Daniel 9:27 He will confirm his promise with many for one set of seven time periods.
My best guess is we’re 50 years away from this, with many prophecies remaining to be fulfilled before then, particularly the battle of Gog of Magog in Ezekiel 38-39.
If this pandemic is not from God, then it’s just like all the other trouble the world has endured for the past 2000 years. This doesn’t look more significant than the world wars or the Spanish flu, and certainly not like the black death. It’s just nature doing its thing as it creaks and groans under the weight of the curse since Adam and Eve.
Many think that as we approach the tribulation, catastrophes will gradually increase, and evil will increase. But, so will the perfection of God’s people. It’s all about the harvest of the righteous – the destruction of the wicked is secondary. It certainly feels like there are more earthquakes, tsunamis, volcanoes, civil unrest, global warming, locust swarms, pestilences. But maybe it’s just more reporting reaching our ears, combined with an ignorance of historical troubles. I’ve not seen convincing proof of any of these increasing beyond historical precedent.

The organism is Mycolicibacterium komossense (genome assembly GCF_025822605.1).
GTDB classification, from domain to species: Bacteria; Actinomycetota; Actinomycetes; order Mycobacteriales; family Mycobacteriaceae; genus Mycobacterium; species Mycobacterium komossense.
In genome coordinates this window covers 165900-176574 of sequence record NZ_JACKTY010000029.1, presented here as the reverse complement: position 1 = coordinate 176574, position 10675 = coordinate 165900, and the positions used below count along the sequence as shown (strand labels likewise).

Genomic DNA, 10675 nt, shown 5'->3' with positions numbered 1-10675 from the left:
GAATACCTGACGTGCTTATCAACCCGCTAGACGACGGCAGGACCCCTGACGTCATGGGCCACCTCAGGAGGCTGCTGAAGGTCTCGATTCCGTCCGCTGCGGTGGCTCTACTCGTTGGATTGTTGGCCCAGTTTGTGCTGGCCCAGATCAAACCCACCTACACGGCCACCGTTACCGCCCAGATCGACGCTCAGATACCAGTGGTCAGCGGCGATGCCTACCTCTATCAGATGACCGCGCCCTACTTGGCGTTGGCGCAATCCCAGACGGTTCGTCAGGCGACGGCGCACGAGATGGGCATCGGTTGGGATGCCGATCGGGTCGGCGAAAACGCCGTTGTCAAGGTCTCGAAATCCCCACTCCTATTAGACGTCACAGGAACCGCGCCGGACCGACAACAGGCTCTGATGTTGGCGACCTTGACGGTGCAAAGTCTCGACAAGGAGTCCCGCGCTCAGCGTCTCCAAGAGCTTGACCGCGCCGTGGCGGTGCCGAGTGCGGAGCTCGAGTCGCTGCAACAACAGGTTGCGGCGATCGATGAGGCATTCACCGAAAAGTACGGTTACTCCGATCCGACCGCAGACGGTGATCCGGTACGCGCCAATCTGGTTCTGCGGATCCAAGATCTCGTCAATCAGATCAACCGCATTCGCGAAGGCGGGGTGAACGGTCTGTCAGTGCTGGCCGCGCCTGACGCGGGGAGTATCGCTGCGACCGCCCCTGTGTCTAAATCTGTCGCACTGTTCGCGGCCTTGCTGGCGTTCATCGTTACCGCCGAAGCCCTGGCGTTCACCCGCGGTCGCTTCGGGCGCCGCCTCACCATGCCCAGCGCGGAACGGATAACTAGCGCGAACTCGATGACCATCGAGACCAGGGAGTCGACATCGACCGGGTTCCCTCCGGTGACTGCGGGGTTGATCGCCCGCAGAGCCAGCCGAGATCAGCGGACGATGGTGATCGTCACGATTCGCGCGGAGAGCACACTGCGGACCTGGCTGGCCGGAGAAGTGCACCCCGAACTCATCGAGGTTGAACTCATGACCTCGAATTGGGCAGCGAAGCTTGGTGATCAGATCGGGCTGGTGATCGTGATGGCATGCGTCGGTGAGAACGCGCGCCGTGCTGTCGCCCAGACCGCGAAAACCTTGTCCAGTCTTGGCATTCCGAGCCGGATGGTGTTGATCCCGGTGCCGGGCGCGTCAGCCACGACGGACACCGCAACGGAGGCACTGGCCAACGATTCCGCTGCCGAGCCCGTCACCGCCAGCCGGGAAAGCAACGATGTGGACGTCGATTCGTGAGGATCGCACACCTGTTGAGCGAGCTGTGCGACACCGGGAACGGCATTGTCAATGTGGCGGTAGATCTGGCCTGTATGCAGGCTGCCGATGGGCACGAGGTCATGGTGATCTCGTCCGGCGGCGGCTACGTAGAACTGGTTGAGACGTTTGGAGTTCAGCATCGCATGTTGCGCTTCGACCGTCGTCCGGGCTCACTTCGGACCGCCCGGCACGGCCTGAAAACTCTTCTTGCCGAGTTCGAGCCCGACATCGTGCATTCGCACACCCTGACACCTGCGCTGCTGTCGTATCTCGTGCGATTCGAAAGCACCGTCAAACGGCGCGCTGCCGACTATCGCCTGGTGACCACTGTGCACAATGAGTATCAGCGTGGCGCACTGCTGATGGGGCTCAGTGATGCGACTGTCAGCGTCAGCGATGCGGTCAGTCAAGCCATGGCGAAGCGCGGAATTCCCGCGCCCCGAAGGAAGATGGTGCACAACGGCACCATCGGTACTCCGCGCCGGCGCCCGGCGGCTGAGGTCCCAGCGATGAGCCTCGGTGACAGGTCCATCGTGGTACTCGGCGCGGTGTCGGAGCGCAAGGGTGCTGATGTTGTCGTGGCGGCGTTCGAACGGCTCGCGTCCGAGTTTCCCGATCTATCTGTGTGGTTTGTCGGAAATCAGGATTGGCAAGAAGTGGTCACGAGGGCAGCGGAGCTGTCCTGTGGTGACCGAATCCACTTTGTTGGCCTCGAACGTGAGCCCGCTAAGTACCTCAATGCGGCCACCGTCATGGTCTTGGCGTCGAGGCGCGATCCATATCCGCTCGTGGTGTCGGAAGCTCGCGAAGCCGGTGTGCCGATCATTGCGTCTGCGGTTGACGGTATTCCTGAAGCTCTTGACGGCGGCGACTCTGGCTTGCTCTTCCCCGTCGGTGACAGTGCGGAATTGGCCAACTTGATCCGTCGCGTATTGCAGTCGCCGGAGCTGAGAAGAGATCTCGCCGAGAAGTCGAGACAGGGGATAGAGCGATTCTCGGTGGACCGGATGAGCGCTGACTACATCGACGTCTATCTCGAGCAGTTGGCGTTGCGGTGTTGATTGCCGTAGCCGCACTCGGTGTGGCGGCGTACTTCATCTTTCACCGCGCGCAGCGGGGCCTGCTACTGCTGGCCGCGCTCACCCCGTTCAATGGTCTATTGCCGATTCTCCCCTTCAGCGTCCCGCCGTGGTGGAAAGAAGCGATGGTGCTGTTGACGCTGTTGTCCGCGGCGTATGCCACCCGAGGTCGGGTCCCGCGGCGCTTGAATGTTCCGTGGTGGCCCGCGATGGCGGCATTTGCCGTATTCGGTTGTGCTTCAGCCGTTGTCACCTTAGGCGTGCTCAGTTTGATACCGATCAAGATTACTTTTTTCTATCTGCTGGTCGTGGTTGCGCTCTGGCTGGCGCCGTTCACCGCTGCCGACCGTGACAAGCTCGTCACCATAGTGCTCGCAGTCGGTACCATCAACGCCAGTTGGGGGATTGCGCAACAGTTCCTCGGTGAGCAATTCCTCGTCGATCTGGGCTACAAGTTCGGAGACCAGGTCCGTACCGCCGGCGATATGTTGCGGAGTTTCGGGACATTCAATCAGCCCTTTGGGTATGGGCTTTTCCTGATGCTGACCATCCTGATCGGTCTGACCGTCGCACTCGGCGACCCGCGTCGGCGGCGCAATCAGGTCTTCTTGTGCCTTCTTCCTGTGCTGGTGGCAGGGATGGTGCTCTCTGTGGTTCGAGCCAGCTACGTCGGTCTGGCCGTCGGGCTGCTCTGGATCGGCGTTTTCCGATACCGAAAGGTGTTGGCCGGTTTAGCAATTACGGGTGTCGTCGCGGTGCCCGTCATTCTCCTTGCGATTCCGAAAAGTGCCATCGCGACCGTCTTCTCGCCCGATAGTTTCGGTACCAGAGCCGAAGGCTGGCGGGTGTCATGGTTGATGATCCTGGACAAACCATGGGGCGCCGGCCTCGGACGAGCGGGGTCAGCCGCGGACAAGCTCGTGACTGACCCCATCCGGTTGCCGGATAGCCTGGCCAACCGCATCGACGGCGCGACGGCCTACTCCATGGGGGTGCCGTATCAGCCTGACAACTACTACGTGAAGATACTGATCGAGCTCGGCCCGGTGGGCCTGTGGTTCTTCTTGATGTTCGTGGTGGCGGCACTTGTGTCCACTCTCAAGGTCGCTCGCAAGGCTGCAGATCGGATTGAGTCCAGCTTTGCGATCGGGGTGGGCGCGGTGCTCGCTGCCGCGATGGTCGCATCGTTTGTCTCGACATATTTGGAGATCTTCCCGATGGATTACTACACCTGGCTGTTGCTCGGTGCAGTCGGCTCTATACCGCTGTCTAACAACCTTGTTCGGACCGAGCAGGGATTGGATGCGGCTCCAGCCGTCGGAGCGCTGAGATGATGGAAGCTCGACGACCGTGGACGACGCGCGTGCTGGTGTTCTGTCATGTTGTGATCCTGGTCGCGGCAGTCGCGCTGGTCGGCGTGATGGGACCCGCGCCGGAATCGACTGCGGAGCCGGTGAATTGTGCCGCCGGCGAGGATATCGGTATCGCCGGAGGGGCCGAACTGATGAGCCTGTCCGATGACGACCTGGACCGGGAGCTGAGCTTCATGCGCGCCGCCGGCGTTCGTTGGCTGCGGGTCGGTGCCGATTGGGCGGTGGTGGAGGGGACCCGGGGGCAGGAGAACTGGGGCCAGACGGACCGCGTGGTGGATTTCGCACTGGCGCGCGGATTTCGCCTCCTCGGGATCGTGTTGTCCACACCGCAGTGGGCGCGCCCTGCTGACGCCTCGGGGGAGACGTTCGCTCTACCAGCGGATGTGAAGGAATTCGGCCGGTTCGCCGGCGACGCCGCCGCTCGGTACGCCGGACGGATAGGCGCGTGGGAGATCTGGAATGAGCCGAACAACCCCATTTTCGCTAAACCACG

I don’t see the world gradually degrading to the tribulation, but there will be a series of apocalyptic catastrophes, which will herald the approach of this time – like the birth pains before the real ones, where the mother’s muscles are just developing towards the real event. The Gog-Magog battle is one such event where the world will recognize God’s intervention.
Ezekiel 38:23 I will show my greatness and my holiness. I will reveal myself to many nations. Then they will know that I am the Lord.’ ”